Anna Claire had just turned six years old and was spending the summer with her grandparents before school started in the fall. She was small for her age and her honey-colored hair didn’t seem to match her almost ebony eyes nor did the faint sprinkle of freckles across her nose seem to fit her complexion.
Anna Claires’ grandma was a slightly built woman, who had never been seen without a hairnet and from dawn to dusk, always sported her pink, gingham-checked hand-made apron.
In contrast, Anna Claire’s grandpa was a tall, burly man with a shock of snow-white hair and eyes the color of a clear lake. She adored them both but had a special bond with her grandpa. He was a storyteller and she loved to hear him tell them.
She would crawl onto his lap and listen, mesmerized by his deep, deliberate voice that infused just the right lilt at just the right time. Sometimes, he told her stories of when her daddy was a little boy and she would often beg him for just one more.
He kept a little book by the lounge and anytime he heard or read something interesting, he would write it down and then he would tell Anna Claire the stories behind those words. From her grandpa, she had learned where the term sideburns came from.
She and her grandpa loved to play tricks on each other. She would hide his chewing tobacco and watch as he pulled the cushions up one by one, looking under them. He would eventually figure out what was going on and say “you little scamp, you. Where’d you put my chewin’ tobacco? I’m going to get right wrong with you here directly.” Anna Claire would giggle with delight as she said “tricked you, grandpa.”
He would in turn, play his own tricks. He would tell her to go out and get the washboard and the old tin pan because grandma needed to wash some clothes. The old tin pan was almost as big as she was and she had to drag it into the house.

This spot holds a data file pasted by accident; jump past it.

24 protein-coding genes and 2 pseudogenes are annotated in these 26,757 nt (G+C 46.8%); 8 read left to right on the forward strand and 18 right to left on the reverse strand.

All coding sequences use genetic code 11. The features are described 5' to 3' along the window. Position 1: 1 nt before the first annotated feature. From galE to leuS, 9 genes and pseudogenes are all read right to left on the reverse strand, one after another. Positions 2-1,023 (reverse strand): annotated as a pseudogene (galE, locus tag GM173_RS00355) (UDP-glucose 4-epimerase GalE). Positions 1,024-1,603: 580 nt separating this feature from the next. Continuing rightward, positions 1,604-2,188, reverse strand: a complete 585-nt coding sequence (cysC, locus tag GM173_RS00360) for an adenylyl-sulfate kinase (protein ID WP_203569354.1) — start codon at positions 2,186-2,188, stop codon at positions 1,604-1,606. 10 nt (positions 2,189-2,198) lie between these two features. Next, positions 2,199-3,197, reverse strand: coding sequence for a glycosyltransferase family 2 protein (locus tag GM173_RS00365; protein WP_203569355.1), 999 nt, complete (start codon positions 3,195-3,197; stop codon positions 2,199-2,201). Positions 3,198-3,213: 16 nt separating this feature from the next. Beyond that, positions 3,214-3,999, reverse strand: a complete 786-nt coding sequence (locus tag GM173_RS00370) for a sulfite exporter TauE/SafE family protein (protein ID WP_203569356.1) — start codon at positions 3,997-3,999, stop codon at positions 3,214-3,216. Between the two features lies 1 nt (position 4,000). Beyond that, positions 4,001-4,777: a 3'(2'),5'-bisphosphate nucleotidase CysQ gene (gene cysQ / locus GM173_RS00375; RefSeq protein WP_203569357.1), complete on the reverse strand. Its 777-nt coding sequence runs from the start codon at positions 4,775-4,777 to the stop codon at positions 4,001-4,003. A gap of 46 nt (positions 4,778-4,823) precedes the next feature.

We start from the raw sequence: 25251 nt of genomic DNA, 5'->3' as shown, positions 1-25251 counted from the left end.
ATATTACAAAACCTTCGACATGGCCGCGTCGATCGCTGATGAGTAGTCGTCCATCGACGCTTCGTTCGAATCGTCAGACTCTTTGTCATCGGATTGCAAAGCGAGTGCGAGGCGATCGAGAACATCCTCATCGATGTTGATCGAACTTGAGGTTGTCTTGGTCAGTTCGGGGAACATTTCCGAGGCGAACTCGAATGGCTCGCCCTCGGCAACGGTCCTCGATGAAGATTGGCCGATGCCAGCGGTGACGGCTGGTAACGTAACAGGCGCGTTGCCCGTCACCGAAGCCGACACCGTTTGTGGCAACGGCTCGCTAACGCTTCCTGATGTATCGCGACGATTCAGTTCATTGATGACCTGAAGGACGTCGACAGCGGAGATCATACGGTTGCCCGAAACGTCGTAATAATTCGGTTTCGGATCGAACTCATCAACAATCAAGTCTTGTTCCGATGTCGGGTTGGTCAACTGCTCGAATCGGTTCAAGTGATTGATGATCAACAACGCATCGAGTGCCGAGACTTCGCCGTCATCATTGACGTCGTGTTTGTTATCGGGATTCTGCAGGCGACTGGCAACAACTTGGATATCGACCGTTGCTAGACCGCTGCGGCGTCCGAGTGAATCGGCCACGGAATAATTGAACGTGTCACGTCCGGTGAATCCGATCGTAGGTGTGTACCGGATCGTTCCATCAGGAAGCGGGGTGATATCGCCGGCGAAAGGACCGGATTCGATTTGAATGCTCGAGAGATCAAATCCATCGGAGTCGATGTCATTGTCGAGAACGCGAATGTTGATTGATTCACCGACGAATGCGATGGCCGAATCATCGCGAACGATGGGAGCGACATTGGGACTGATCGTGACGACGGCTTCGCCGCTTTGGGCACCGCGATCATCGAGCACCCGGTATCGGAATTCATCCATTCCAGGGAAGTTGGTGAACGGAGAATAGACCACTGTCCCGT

When her grandma heard the racket and came in to see what was going on, grandpa was sitting on the lounge, laughing. Anna Claire would put her hands on her hips and say “grandpa! You tricked me!”
After they had a good laugh together, she would crawl onto his lap and say “grandpa, tell me story.”
“With a twinkle in his eye, grandpa said “okay. Let’s see. Did I ever tell you that there are such things as these little critters who live in the woods called snipes?”
“Snipes?” she asked. “Yep. If you get a poke and a stick and walk along hitting the poke with the stick, when the little snipes hear it, they will jump right into that poke,” he said with a grin.
“They will?” she asked with amazement. “They sure will,” he said “but there’s got to be coming a full moon that very night or you won’t catch nary a one.”
“Can you only catch them at nighttime when the moon’s out?” Anna Claire asked. “No,” he said. “You can catch them in the daytime but they only come out the day before a full moon.”
“Have you ever caught one?” Anna Claire asked. “Why law me yeah child, he said. “I’ve caught many a snipe in my day.”
“What did you do with them?” she asked. He said “I let them go. They’re not very big so you can’t eat them and they can’t milk cows or wash dishes so they’re not much count for anything.”
Can I try to catch one?” Anna Claire asked. “Why sure” grandpa said, “but I don’t expect there’s going to be a full moon tonight.” Anna Claire said “can I still try grandpa? Can I? Please, please, please?”
“I reckon,” he said. “Go in yonder and ask your grandma if she’ll let you have a poke and then I’ll go out and see if I can find you a stick.”
To be continued_____________________